Lack of a generally accepted formulation and criteria to guide its implementation has limited the wide-spread use of the precautionary principle in environmental decision-making and in some instances has led to heated debate and controversy. As such, there is a clear need to establish an institutional framework for the precautionary approach. This framework would need to introduce a common definition for the precautionary principle as well as establish a set of criteria for precautionary decision-making. Conceptually, the precautionary approach to decision-making would consist of the following elements:
- A goal-setting, guiding principle of precaution in the face of scientific uncertainty;
- tools for decision-making in the face of uncertainty (e.g., decision making criteria); and
- methods to carry out precaution-based decisions such as pollution prevention, phase-outs, and flexible assurance bonding.
A precautionary principle decision-making tool must be developed based upon this policy framework. Preliminary research into the precautionary principle has found that rather than being a quantitative tool, potentially limited by a lack of data, uncertainties, and assumptions, the precautionary decision-making protocol must establish qualitative criteria for decision-making.
Thus, the protocol must consist of methodological guidelines for weighing scientific evidence and qualitative decision-making criteria that will instruct policy makers on how to proceed when dealing with limited or uncertain scientific evidence. It would consist of a two part decision tree analysis: (1) one section for decision-making based on potential hazards which already exist; and (2) a second part for decision-making regarding the introduction of new chemicals, products, and activities with potential impacts. Precaution would serve as a default decision if clear evidence of harm or safety were absent.
Applying the Precautionary Principle: Decision-making to a Current Environmental Decision-making Problem
Several recent environmental problems provide unique opportunities for applying the precautionary principle. These include: Endocrine disrupting chemicals and persistent organic pollutants (POPs). For example, endocrine disruption poses a serious challenge to traditional decision-making instruments as wide-ranging, often subtle, adverse effects have been linked to low-level exposures and under diverse circumstances. As dose-response for endocrine disrupting chemicals does not appear to be linear, one can assume that the traditional risk assessment paradigm will not adequately protect public health under these circumstances. This problem necessitates a new approach that can address potential impacts, with limited scientific knowledge, across environmental media and agency programs. The precautionary principle framework could be used to develop a general decision-making strategy for the introduction of, and limitations to, potential endocrine disrupting chemicals.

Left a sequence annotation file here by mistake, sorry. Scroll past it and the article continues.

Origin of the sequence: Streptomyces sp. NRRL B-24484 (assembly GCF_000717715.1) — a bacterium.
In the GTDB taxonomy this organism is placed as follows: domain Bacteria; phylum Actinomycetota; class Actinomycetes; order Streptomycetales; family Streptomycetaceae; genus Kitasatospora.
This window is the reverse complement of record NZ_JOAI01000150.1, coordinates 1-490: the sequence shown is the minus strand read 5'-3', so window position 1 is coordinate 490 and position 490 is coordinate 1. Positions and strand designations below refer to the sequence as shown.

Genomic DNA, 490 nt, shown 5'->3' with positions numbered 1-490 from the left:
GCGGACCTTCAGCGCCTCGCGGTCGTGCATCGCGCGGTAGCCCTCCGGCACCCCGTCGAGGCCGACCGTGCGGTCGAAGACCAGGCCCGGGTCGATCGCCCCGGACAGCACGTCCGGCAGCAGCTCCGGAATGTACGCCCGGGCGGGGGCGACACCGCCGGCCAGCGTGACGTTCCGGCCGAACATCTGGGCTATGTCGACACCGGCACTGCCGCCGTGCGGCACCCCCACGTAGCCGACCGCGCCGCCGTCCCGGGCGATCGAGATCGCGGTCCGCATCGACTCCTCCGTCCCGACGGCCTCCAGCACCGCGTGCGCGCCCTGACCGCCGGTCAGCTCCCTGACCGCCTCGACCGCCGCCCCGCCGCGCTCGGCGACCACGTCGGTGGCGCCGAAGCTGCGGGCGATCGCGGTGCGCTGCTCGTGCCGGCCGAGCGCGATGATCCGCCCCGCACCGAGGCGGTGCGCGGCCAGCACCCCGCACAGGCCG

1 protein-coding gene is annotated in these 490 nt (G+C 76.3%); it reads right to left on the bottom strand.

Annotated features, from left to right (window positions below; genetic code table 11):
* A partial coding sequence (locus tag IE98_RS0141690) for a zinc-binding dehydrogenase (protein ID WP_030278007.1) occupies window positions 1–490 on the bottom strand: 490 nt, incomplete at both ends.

In recent years, government agencies have been struggling with the limitations of current environmental assessment and decision-making approaches, such as risk assessment. The limitations of these scientific approaches become even more evident in the face of new environmental challenges such as endocrine
disrupting chemicals and persistent organic pollutants. Scientific knowledge regarding the potential impacts of these classes of chemicals on human health and the environment is extremely limited. Scientific proof of cause-effect relationships (and their extent) between these classes of chemicals and adverse human health outcomes may be several years or decades away and may never be established due to limitations in experimental design and the complexity of natural ecosystems. However, waiting for more evidence may be disastrous and span generations.
The precautionary principle provides a new approach to weighing scientific evidence and making decisions in the face of uncertainty. As such, the precautionary principle can provide the basis of a policy framework and decision making tool to allow agency policy makers and scientists to deal with current and future environmental challenges. It will help to streamline environmental decision-making, providing a mechanism to address decision-making barriers posed by uncertainty.
The precautionary principle lends itself to pollution prevention approaches and multi-stakeholder, participatory decision-making, central to the agencies' and the public health community's missions. It provides a model to advance the development of new policies and technologies designed to prevent
pollution, and environmental damage, at the source.
Given the complexity of current environmental health problems, the paucity of information and subsequent uncertainty about cause-effect relations, and slow pace of government testing and decision-making, the precautionary principle can provide the foundations for policies and decision-making criteria to
expedite prevention-oriented public health strategies.
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Work Environment Program
Univ. of MA, Lowell